The woman was saying, “And that is why I tell my daughter-in-law that my granddaughters should also become teachers.” 

Anjali straightened. “Madam, I have come to ask about your granddaughter. To inquire about N. Supriya.” 

The woman regarded her for a moment. “Supriya?” 

“Your granddaughter has not come to school for a week. Are her parents away? When can I speak to them? Her mother is not picking up her phone.” 

“Madam, my two granddaughters, Neela and Sushma, live in Mumbai. I don’t know who you’re taking about.” 

Anjali swallowed. “Supriya said this is her house. She described the building. Are there other flats on the first floor?” 

“Only this one. But there is no girl named Supriya in this entire building.” 

Anjali looked around the room. In the few minutes since her arrival, the light seemed to have faded slightly, causing the pictures on the walls to blur. Her head throbbed. Anjali’s voice rose. “Madam! I am certain this is Supriya’s house. She said it was. She is not the kind of girl to lie.” 

The woman’s eyes narrowed. “There is some mistake.” 

“Look, madam, I just want to know that she is OK.” 

“How good that you’re so concerned about your student! But Supriya is not my granddaughter. As I said, my granddaughters live in Mumbai. They’re seven and five years old.”   

Anjali’s eyes fell on a pile of brightly coloured books on a shelf. Pointing at the books, Anjali cried out, “See that Amar Chitra Katha on top! It’s the Tenali Raman one! I read it to the class just before Supriya went absent. What is it doing here?” 

“Those are my younger son’s old comics.”  

“It’s Supriya’s favorite. She said she had one at home. May I see it?”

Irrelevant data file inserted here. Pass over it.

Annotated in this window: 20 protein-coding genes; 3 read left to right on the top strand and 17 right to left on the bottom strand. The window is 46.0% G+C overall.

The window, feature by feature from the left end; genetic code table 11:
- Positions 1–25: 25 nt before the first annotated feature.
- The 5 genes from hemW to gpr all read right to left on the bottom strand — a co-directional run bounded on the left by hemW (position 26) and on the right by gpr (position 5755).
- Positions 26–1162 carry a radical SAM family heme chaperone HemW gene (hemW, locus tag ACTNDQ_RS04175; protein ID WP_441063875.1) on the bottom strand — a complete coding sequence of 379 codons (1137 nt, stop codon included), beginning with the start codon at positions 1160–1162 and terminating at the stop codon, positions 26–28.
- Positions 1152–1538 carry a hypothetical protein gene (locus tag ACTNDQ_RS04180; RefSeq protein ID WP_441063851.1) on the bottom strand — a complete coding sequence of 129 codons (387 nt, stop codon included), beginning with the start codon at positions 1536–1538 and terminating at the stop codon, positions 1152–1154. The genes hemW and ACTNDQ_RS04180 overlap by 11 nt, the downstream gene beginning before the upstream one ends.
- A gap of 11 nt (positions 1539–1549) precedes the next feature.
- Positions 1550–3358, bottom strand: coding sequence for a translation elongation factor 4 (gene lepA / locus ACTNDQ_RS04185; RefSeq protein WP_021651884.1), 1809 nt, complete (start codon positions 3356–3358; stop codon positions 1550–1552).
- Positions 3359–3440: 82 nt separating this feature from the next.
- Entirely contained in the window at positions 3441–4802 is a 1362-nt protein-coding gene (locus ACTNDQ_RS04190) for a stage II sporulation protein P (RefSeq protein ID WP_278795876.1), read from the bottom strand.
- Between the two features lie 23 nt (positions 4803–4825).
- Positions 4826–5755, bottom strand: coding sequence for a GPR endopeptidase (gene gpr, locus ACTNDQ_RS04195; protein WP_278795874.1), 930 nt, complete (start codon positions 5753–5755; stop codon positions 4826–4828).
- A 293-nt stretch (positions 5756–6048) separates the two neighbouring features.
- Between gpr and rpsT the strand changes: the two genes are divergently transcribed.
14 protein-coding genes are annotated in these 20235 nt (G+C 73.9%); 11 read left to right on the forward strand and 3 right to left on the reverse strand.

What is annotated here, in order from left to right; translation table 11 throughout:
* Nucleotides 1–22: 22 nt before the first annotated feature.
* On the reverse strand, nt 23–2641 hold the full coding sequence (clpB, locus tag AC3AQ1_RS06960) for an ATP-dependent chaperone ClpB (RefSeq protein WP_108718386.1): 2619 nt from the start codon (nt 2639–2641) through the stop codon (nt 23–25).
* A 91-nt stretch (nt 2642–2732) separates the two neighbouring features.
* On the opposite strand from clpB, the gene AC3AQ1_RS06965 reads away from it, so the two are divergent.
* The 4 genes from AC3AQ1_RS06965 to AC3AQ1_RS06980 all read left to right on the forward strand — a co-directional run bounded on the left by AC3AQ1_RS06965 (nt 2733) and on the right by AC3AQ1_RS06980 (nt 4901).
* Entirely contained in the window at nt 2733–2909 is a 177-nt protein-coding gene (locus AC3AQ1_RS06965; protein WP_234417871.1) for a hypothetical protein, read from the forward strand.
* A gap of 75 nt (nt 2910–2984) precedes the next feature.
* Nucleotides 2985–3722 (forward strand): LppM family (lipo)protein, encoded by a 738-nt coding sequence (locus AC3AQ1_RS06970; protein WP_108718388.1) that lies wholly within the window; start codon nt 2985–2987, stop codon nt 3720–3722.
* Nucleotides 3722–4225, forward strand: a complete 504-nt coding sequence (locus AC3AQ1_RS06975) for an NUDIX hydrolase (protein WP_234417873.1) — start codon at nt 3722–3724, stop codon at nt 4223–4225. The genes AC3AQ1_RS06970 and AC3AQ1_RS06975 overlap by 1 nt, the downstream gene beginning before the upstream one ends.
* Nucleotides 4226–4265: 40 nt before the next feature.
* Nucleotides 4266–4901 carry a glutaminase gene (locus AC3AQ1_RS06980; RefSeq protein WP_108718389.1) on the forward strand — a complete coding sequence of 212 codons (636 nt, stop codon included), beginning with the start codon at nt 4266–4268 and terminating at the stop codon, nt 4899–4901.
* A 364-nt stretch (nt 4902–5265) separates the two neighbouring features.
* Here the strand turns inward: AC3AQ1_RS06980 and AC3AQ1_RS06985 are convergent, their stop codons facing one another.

The woman handed her the comic book and Anjali flipped through it, looking for Supriya’s name or any other sign that it was her book. 

The man walked in, tightening his lungi. “Is everything OK? What is going on?” 

Anjali shut the book with a thud. “That’s what I want to know. Where is my student, Supriya?” She heard a girl’s voice coming from the other room. She couldn’t make out the words, but the voice sounded like it could be Supriya’s. Anjali half rose. The book slid to the floor.  

“Are you OK, madam?” the woman asked. 

Seconds later, the girl’s voice merged into a jingle for Washing Powder Nirma. Anjali sank back into the sofa. She wiped the sweat from her forehead. 

“Madam? Is everything all right?” 

“To tell you the truth, nothing is all right. Supriya is absent.” Anjali took a few deep breaths. “It’s not just that. In school, the other teachers ignore me. I think they laugh at me in the staff room when my back is turned. None of my students care to listen. And now, Supriya is gone and without her, my stories falter. The endings fall flat. For the last story session, not a single child turned up.”  

“Children can be thoughtless,” the woman said. 

The man stood behind his wife’s chair with his eyes narrowed and his arms crossed. “Sorry. We need to leave soon. Bank work.” He strode across the room and opened the door. He cleared his throat.  

Anjali asked for more water. When the woman brought her some, she drank it slowly.  

The woman said, “It is not easy being a teacher.” 

 Anjali put down the glass and took her time walking to the door.  

The woman placed a hand on her shoulder.  “Madam. Please, go home and take rest. Everything will become clear with some rest.”  

As Anjali walked through the neighborhood, she saw at least four small Gandhi statues or busts. Around each of them rose several buildings that were grey or streaked with grey or had greyed from lack of care. Supriya’s flat could be in any one of them. She walked from one building to the next, asking the residents of all the first-floor flats for N. Supriya. The girl was nowhere to be found.